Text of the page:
August 18, 2019

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NetSpend Settles FTC Claim Regarding Prepaid Debit Cards

NetSpend Corporation has reached a settlement with the U.S. FTC about the FTC’s claims that NetSpend’s advertisements deceived consumers about the availability of funds deposited on general purpose reloadable prepaid cards (GPR Cards).

On its website, NetSpend indicates that its target customers are those without a traditional bank account or who “rely on alternative financial services.”  According to the FTC’s November 2016 complaint, NetSpend’s advertising promises “guaranteed approval” and “immediate access” to funds that are “always available.”  Instead, the complaint alleges, cardholders experienced delayed or denied access to funds on their GPR Cards and NetSpend depleted account balances by charging inactivity fees and often delayed resolving and providing provisional credit for account errors.  The FTC also noted in its complaint that thousands of customers “complained about NetSpend’s practices to government authorities, Better Business Bureau and NetSpend itself.”

Under the terms of the settlement, NetSpend agreed to pay $53 million, $40 million of which will be refunded directly to consumers.  The settlement also requires NetSpend to remediate the deceptive advertising about its GPR Cards.

Acting FTC Chairman Maureen K. Ohlhausen issued a dissenting statement in which she argues that NetSpend’s advertising, taken in context, is not deceptive because “reasonable consumers” would understand that “immediate access” refers to the “timesaving benefits of direct deposit”  over paper checks.  She also argues that the link between the monetary penalties and the deceptive conduct is lacking without evidence that some NetSpend customers abandoned their GPR Cards because of the deceptive advertising.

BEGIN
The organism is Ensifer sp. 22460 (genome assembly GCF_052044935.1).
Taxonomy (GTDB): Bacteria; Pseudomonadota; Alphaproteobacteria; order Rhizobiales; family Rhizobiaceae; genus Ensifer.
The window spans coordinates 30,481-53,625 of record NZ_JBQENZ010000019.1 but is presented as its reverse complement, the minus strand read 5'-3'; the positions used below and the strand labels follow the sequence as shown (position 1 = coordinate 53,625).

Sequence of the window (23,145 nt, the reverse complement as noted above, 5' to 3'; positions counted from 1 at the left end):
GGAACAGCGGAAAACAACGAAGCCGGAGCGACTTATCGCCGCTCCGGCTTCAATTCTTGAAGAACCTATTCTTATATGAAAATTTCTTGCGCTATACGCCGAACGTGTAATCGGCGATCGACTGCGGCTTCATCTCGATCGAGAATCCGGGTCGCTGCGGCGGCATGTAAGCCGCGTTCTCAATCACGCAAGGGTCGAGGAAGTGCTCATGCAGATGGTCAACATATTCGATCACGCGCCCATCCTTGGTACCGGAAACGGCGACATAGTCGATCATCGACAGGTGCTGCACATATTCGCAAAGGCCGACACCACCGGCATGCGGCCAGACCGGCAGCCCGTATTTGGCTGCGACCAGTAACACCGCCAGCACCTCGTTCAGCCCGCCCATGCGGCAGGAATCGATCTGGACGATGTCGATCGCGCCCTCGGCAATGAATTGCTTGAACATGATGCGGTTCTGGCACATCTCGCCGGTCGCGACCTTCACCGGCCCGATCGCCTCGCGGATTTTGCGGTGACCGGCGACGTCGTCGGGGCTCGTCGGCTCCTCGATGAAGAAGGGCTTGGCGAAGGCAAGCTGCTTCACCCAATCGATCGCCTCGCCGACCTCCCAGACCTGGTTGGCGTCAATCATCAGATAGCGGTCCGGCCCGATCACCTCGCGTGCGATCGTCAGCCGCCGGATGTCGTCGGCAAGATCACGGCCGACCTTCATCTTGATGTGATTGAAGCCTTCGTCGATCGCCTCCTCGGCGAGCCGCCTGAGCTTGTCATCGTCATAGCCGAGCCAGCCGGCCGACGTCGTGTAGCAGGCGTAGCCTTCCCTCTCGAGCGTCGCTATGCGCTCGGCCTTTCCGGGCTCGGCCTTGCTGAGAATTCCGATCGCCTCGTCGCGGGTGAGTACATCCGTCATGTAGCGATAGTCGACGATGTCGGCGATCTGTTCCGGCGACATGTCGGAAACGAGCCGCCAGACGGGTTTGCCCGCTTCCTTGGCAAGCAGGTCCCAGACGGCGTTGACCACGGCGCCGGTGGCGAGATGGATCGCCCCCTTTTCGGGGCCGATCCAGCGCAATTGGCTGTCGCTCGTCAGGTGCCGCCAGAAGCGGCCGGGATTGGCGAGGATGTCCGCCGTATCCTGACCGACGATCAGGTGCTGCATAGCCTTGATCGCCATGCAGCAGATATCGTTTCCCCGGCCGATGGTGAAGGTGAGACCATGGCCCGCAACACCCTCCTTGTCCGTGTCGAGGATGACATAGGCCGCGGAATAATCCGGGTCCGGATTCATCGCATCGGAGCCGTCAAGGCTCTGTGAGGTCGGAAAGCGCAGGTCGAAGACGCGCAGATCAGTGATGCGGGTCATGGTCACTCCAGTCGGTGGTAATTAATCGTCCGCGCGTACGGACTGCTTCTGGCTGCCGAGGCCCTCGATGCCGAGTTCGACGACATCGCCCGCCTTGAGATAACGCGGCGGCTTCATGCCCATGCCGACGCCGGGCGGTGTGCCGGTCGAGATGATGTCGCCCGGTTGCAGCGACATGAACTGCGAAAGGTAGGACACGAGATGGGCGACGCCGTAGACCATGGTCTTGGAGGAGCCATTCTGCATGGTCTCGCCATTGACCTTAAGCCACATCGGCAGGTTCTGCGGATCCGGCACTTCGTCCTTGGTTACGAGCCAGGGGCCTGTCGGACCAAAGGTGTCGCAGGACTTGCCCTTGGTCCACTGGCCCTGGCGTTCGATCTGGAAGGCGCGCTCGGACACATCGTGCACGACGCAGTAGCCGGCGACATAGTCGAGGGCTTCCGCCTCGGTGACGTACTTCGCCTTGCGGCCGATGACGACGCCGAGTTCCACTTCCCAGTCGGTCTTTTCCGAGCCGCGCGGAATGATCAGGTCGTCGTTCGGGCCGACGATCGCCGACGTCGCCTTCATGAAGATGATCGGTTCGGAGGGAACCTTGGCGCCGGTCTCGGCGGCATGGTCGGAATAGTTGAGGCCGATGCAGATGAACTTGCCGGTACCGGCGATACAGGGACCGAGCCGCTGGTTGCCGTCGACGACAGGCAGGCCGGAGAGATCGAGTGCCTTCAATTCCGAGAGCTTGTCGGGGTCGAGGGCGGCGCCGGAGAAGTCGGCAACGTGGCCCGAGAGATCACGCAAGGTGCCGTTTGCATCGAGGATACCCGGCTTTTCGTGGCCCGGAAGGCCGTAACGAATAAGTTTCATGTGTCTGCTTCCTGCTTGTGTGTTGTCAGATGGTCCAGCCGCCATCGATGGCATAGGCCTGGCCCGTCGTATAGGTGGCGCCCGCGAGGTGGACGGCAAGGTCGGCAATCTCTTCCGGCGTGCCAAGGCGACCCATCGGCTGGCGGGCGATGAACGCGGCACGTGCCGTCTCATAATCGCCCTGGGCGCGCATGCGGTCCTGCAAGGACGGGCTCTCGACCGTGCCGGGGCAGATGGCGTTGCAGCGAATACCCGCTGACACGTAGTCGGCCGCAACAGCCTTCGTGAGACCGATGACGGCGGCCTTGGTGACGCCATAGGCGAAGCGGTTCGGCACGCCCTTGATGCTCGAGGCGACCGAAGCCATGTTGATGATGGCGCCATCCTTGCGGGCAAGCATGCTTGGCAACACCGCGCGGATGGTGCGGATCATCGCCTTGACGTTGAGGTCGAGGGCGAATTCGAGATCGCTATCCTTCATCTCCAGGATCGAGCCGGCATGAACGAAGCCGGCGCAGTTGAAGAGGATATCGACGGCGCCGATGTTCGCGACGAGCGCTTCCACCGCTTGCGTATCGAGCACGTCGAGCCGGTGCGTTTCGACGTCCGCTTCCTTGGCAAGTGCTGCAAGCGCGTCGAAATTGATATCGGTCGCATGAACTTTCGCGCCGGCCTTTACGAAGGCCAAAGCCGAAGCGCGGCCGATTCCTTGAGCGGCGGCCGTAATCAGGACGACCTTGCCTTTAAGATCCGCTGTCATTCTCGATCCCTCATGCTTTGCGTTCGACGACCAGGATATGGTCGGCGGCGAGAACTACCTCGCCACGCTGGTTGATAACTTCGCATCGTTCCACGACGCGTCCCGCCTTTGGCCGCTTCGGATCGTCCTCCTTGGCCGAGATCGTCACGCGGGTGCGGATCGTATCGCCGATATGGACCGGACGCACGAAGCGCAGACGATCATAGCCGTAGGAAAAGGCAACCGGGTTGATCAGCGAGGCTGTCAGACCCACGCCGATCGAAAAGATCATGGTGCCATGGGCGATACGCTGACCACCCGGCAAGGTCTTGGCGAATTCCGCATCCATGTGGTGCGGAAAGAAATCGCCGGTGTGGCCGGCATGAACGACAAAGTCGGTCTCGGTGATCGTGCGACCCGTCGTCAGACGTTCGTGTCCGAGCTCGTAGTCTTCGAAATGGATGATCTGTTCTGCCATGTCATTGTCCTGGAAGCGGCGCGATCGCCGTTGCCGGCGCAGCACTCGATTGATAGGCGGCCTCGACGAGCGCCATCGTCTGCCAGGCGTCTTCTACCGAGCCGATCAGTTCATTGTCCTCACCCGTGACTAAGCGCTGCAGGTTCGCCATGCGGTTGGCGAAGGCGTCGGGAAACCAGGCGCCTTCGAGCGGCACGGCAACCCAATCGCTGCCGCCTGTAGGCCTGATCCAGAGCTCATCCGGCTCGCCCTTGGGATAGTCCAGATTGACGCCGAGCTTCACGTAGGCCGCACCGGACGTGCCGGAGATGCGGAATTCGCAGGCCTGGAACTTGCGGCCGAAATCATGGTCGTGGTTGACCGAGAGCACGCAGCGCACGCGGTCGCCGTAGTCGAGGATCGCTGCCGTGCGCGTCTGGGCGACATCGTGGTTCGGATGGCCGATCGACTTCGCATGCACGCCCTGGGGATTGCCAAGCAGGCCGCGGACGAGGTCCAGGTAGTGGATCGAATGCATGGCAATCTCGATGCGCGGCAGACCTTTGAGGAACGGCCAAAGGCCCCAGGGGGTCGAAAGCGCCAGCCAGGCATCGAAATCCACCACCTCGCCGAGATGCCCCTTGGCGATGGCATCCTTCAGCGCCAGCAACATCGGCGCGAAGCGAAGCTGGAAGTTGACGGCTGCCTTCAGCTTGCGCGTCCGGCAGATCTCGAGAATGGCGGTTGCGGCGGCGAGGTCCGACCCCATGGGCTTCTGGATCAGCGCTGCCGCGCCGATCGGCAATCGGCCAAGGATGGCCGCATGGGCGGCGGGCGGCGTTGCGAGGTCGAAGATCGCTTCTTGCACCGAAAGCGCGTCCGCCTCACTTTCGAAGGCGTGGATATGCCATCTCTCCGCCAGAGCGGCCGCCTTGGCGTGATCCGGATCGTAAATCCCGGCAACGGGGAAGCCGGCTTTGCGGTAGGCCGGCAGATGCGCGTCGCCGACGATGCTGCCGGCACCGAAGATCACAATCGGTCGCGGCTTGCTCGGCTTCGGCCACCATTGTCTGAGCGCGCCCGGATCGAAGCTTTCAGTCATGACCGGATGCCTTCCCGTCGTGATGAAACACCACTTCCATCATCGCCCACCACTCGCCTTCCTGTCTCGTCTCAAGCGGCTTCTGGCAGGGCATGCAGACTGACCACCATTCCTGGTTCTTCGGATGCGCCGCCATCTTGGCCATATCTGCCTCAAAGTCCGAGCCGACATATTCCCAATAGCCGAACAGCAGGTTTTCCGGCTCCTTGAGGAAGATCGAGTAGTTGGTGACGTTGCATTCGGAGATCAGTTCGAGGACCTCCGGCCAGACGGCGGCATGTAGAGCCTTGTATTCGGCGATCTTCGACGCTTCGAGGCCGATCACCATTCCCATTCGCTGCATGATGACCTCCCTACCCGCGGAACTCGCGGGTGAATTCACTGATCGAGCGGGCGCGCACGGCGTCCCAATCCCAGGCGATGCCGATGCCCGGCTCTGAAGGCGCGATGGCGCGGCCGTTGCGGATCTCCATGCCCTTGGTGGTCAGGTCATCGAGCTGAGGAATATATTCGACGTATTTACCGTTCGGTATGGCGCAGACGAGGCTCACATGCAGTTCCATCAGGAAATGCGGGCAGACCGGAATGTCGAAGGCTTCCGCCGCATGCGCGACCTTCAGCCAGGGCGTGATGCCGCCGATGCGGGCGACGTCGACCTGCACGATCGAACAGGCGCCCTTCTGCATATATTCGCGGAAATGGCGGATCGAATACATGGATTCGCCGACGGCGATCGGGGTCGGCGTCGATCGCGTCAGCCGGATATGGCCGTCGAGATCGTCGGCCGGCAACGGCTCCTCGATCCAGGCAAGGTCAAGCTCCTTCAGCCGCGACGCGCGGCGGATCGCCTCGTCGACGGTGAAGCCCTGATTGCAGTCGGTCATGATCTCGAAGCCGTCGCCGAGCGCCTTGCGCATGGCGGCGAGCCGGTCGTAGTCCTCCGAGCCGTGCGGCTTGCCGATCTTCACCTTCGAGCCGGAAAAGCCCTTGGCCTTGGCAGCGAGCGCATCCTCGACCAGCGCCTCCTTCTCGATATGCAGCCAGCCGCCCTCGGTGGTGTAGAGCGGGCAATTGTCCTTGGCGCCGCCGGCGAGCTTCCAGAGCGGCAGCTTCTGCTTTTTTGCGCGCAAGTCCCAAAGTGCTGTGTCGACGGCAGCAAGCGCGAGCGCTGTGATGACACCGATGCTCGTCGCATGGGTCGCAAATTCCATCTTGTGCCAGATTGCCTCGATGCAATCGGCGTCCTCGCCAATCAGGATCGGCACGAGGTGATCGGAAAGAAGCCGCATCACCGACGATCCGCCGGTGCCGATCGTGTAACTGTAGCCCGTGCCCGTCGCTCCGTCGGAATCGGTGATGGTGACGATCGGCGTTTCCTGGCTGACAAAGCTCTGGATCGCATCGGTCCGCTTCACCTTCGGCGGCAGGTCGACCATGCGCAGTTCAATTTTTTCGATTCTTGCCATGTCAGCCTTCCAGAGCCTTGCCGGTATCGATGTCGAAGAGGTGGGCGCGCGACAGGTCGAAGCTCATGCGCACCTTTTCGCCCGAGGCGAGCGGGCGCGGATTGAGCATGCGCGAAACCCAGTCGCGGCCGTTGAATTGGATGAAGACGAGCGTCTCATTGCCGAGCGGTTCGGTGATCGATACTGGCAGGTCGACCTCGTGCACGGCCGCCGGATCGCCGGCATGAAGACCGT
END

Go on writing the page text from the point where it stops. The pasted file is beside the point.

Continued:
Given the uncertain future of the CFPB in the Trump Administration and the recent CFPB proposed rule to delay for six months (to April 1, 2018) the effective date of its Prepaid Accounts Final Rule, the future of regulation in the prepaid industry is unclear.

Copyright 2019 K & L Gates


About this Author

Julia Jacobson, KL Gates Law Firm, Transaction Privact Attorney

Julia Jacobson is a partner in the Boston office of K&L Gates LLP. Ms. Jacobson’s practice focuses on privacy and data protection and marketing, advertising and promotions. She has significant experience counseling clients in the consumer products goods, ecommerce and technology industries.

Ms. Jacobson regularly counsels clients on an array of data privacy, security, transfer and acquisition matters. She regularly assists clients with the design and development of privacy-sensitive policies for collection and use of personal data, incident...

Eric A. Love, KL Gates, Capital Markets Compliance Lawyer, Treasury Legislation Attorney
Law Clerk

Eric A. Love is a member of K&L Gates’ Public Policy and Law Practice and is based in the Washington, D.C. office. Mr. Love focuses on federal legislative and regulatory policy issues related to financial services and capital markets, with a particular emphasis on securities and corporate governance. 

Prior to joining K&L Gates, Mr. Love served as a special assistant in the Office of Legislative Affairs at the U.S. Department of the Treasury. In this capacity, he worked to help advance Treasury’s legislative agenda on a broad portfolio of international economic issues, including international financial services regulation, development, banking and securities, trade and investment, climate finance and monetary affairs. 

Immediately before joining Treasury, Mr. Love served for six years in a number of positions in the office of Congressman Melvin L. Watt of North Carolina, including as the senior legislative staff member responsible for advising the Congressman on all issues within the jurisdiction of the House Financial Services Committee.